The Anaconda Plan
"Winfield Scott's original plan fighting the rebellion"
The first military strategy offered to President Abraham Lincoln for crushing the rebellion of Southern states was devised by Union General-in-Chief Winfield Scott. From April 1 through early May 1861 Scott briefed the president daily, often in person, on the national military situation; the results of these briefings were used by Scott to work out Union military aims.
About 3 May Scott told his protégé, Maj. Gen. George B. McClellan, that he believed an effective "Blockade" of Southern ports, a strong thrust down the Mississippi Valley with a large force, and the establishment of a line of strong Federal positions there would isolate the disorganized Confederate nation "and bring it to terms." Contemporary sources said McClellan called it Scott's "boa-constrictor" plan. Scott then presented it to the president, in greater detail, proposing that 60,000 troops move down the Mississippi with gunboats until they had secured the river from Cairo, Ill., to the Gulf, which, in concert with an effective blockade, would seal off the South. Then, he believed, Federal troops should stop, waiting for Southern Union sympathizers to turn on their Confederate governors and compel them to surrender. It was his belief that sympathy for secession was not as strong as it appeared and that isolation and pressure would make the "fire-eaters" back down and allow calmer heads to take control.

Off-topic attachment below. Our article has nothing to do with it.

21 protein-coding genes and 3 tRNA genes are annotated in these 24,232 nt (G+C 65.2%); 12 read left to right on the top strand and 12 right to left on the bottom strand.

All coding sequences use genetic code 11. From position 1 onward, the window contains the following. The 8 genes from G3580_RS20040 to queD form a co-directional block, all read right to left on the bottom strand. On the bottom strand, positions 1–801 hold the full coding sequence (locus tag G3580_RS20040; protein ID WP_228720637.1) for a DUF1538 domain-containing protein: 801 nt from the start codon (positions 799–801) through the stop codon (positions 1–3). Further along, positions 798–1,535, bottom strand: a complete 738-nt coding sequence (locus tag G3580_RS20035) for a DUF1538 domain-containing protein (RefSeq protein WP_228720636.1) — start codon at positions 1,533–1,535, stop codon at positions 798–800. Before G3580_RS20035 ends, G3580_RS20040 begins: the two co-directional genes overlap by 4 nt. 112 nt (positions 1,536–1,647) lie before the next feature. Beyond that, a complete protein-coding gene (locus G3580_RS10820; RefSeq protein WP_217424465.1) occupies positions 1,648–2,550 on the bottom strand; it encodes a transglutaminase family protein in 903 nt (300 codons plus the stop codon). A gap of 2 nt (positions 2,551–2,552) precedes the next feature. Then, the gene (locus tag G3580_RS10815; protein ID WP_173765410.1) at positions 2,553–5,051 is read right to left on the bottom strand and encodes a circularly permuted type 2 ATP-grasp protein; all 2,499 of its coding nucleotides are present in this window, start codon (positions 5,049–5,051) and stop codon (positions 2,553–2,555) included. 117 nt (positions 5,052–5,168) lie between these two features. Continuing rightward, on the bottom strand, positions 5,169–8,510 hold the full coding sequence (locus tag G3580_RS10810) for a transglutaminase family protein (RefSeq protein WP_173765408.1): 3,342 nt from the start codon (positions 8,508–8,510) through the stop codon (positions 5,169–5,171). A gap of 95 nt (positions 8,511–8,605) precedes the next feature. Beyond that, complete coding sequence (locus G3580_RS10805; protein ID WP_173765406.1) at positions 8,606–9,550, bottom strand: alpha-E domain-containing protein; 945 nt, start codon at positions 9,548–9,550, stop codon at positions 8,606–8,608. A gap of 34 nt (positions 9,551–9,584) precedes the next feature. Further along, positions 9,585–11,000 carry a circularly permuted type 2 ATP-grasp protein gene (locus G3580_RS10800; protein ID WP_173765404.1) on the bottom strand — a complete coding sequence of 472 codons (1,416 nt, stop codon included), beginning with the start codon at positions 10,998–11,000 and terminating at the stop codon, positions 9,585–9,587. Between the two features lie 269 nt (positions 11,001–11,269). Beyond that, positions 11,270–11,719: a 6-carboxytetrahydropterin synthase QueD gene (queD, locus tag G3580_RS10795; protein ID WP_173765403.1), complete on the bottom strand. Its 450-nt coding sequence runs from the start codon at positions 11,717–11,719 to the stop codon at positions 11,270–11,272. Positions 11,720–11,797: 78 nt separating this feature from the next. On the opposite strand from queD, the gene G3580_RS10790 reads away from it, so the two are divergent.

But the war-fevered nation wanted combat, not armed diplomacy, and the passive features of Scott's plan were ridiculed as a proposal "to squeeze the South to military death." The press, recalling McClellan's alleged "boa-constrictor" remark, named the plan after a different constricting snake, the anaconda. The plan was not adopted, but in 1864 it reappeared in aggressive form. Lt. Gen. Ulysses S. Grant's 2-front war, fought in Virginia and Tennessee, pressed the Confederates, while Maj. Gen. William T. Sherman's march through Georgia to the sea helped "squeeze the South to military death.
Source: "Historical Times Encyclopedia of the Civil War" Edited by Patricia L. Faust
This page last updated 03/26/05
|Scott To McClellan Report||This is the report referenced earlier in the article where Winfield Scott explains the plan to George B. McClellan.|